Gabriel Katzner - March 27, 2023 - Trust Administration
Inscription reading revocable trust in golden color with black background

In a perfect world, transferring money, property, and legacies from one generation to the next would be seamless. The paperwork and other concerns associated with the death of a loved one would pose minimal stress and family and loved ones could focus instead on the grieving process and remember their deceased loved one in peace.


To achieve this goal, it is important to avoid probate with a good estate plan. A weak or missing estate plan causes stress, time, and money.


This can be a reality, with proper estate planning and making preparation a priority. When you meet with your estate planning attorney, they are likely to discuss the many tools available to help keep your money and property out of probate,  so it is distributed with ease to your loved ones. 


Some of these tools include:

  1. Establishing joint ownership of bank accounts and real estate titles
  2. Designating beneficiaries for life insurance policies and certain accounts
  3. Establishing a revocable living trust


Of these, the one most likely to make the greatest impact on your estate planning is a revocable living trust. It is the most comprehensive option for avoiding probate. 


What is a revocable living trust? 


A revocable living trust is a legal document created by an individual, also known as the grantor, settlor, or trustor, that outlines how their assets, accounts, and property should be managed and distributed upon their death.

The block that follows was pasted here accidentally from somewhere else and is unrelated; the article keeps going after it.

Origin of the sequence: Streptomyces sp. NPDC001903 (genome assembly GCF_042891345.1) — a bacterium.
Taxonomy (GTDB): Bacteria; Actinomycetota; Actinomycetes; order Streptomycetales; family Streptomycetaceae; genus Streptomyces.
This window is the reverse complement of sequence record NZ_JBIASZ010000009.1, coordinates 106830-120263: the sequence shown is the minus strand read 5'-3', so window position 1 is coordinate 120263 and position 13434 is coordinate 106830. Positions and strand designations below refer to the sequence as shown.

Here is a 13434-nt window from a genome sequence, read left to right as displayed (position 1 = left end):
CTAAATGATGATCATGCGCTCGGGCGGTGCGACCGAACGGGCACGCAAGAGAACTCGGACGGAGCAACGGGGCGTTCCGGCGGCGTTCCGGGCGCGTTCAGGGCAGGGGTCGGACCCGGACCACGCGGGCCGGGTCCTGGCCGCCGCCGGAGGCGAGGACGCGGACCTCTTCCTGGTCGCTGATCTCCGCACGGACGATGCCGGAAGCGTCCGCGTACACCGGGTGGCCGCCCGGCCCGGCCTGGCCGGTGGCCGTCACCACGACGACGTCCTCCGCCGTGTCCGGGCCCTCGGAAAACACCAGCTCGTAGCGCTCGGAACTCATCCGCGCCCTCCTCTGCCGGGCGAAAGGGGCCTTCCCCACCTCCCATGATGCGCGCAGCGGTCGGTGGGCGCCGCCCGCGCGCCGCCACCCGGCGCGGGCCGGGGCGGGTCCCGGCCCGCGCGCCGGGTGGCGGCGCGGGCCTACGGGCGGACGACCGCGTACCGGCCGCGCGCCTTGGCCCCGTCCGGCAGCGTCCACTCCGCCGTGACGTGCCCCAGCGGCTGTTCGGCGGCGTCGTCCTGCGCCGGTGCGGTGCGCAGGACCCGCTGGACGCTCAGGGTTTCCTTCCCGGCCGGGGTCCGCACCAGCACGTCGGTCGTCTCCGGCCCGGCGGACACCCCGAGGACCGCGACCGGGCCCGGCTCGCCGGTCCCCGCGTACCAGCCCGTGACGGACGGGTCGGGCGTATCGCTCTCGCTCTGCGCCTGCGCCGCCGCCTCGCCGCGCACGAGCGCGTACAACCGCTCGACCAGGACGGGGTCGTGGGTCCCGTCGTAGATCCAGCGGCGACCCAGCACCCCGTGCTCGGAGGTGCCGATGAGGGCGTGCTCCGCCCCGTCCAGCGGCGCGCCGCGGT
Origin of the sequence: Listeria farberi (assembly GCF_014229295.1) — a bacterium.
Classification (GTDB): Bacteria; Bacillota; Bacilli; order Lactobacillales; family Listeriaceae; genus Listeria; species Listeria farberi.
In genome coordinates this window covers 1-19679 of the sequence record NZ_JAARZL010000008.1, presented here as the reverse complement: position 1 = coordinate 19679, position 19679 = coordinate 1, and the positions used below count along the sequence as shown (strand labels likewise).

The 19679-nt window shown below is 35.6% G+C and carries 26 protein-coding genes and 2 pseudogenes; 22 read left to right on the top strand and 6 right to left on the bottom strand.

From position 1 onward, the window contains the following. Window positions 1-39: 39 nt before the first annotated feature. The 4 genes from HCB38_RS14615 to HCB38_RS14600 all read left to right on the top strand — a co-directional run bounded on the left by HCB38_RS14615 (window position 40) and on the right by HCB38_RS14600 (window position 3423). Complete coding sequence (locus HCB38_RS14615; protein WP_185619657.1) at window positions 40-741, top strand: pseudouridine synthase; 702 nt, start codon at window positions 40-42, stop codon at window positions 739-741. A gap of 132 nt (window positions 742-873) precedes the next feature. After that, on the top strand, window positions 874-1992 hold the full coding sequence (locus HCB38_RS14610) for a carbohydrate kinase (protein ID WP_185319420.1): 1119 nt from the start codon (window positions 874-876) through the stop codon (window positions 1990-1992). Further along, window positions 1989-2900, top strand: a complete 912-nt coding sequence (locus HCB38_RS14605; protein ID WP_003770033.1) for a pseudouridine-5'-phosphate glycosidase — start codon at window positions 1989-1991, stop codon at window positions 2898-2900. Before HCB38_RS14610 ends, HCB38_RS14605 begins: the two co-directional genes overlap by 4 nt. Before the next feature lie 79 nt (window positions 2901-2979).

It allows the grantor to make changes or revoke the trust during their lifetime and can be used to avoid probate. 


The trust is managed by a trustee (you can be the trustee) and has beneficiaries designated to receive the assets in the trust upon your death. You can also be a beneficiary.


The trust can include various types of assets such as real estate, bank accounts, investments, and valuable possessions. 


Revocable living trusts are a popular estate planning option because of their flexibility and your ability to make changes as circumstances change.


It differs from an irrevocable trust, which cannot be altered once it is created and offers less freedom but has other advantages.


How does a revocable living trust help you avoid probate? 


Probate is a process that provides a means to transfer property ownership for all your accounts and property that you solely own and does not have a named beneficiary and does not have a pay-on-death or transfer-on-death designation.


A revocable living trust can bypass the probate process because you transfer ownership of your accounts and property to the trust while you are still alive or name it as your beneficiary upon your death. 


By doing this, the assets in the trust are no longer considered to be part of your estate. As a result, your loved ones can avoid the probate process for those assets.


All your assets that are not already in your trust will be transferred there when you die if you name your trust as your beneficiary. 


A trust can cover a wide range of assets, including: 

  1. Accounts of any type
  2. Property of any type
  3. Bank accounts
  4. Heirlooms
  5. Real estate


This can help to save time and money for the beneficiaries, as well as keep the individual’s personal affairs private.


To avoid probate, it is important to transfer your assets into the trust, also known as “funding the trust.” Your estate planning attorney will help you with this process.


When a revocable living trust is structured correctly, your affairs remain private and your assets are seamlessly transferred to your loved ones, limiting costs and maintaining privacy. 


Establishing a trust is just one part of your estate plan. Invest now in establishing a trust to save time, money, and hassle down the line. We can help you establish and fund your trust and answer questions about the estate planning process


You can schedule a call with us or reach us directly at 855.631.3457 to learn more about how to best plan today to protect those most important to you.




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